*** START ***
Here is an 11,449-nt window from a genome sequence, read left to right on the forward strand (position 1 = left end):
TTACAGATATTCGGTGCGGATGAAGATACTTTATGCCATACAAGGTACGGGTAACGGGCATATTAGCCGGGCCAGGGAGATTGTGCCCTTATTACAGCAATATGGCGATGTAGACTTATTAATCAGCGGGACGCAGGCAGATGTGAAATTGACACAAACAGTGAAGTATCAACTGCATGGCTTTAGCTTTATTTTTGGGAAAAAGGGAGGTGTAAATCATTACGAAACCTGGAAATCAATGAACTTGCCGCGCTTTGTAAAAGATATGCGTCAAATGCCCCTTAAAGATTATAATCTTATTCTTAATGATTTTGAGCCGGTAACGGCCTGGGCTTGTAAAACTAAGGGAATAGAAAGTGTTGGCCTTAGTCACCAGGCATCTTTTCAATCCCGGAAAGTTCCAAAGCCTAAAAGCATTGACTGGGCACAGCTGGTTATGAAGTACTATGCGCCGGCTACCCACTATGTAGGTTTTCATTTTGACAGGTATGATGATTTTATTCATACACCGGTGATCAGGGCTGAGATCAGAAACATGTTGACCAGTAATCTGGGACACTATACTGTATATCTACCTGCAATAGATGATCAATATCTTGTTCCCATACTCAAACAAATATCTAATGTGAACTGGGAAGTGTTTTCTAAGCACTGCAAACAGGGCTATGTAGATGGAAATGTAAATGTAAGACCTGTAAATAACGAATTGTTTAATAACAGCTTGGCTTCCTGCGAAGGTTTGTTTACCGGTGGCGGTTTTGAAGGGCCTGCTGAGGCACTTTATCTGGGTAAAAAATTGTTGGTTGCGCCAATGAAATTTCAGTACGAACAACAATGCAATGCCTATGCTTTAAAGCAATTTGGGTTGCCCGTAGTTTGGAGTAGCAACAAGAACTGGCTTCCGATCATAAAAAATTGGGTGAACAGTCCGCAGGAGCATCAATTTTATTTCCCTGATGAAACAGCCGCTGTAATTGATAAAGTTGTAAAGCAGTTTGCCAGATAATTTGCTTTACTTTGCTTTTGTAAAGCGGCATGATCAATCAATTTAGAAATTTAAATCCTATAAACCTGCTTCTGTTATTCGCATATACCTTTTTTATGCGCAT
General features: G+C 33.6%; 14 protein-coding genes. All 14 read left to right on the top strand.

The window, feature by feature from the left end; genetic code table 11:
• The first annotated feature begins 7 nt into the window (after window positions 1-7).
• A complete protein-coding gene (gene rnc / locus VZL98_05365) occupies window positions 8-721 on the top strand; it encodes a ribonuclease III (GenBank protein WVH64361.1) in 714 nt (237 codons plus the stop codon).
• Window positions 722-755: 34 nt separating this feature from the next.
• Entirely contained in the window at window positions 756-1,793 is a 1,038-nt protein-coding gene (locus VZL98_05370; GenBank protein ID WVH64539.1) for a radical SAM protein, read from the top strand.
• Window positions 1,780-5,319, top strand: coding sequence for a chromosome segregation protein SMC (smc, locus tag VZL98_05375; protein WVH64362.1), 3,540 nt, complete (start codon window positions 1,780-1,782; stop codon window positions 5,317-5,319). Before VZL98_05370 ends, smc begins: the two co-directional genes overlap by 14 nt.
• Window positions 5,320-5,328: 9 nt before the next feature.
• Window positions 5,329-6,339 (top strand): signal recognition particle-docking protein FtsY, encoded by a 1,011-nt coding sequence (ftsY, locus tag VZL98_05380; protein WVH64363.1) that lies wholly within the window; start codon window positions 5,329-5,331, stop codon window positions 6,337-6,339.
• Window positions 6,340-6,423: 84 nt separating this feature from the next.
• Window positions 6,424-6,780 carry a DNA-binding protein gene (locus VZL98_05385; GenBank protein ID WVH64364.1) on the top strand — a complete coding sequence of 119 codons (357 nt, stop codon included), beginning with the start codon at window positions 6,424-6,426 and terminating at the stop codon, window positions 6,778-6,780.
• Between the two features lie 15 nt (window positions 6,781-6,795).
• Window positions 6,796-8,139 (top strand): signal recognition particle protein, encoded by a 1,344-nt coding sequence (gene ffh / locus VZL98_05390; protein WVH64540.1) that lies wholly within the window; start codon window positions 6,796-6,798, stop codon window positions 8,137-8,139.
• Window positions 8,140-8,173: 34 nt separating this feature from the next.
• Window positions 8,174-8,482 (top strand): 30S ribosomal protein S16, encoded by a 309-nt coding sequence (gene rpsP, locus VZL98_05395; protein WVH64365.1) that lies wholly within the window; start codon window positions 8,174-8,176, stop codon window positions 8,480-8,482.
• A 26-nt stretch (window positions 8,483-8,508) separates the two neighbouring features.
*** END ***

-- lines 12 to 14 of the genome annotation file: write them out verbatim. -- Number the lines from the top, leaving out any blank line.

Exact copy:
• Window positions 6,340-6,423: 84 nt separating this feature from the next.
• Window positions 6,424-6,780 carry a DNA-binding protein gene (locus VZL98_05385; GenBank protein ID WVH64364.1) on the top strand — a complete coding sequence of 119 codons (357 nt, stop codon included), beginning with the start codon at window positions 6,424-6,426 and terminating at the stop codon, window positions 6,778-6,780.
• Between the two features lie 15 nt (window positions 6,781-6,795).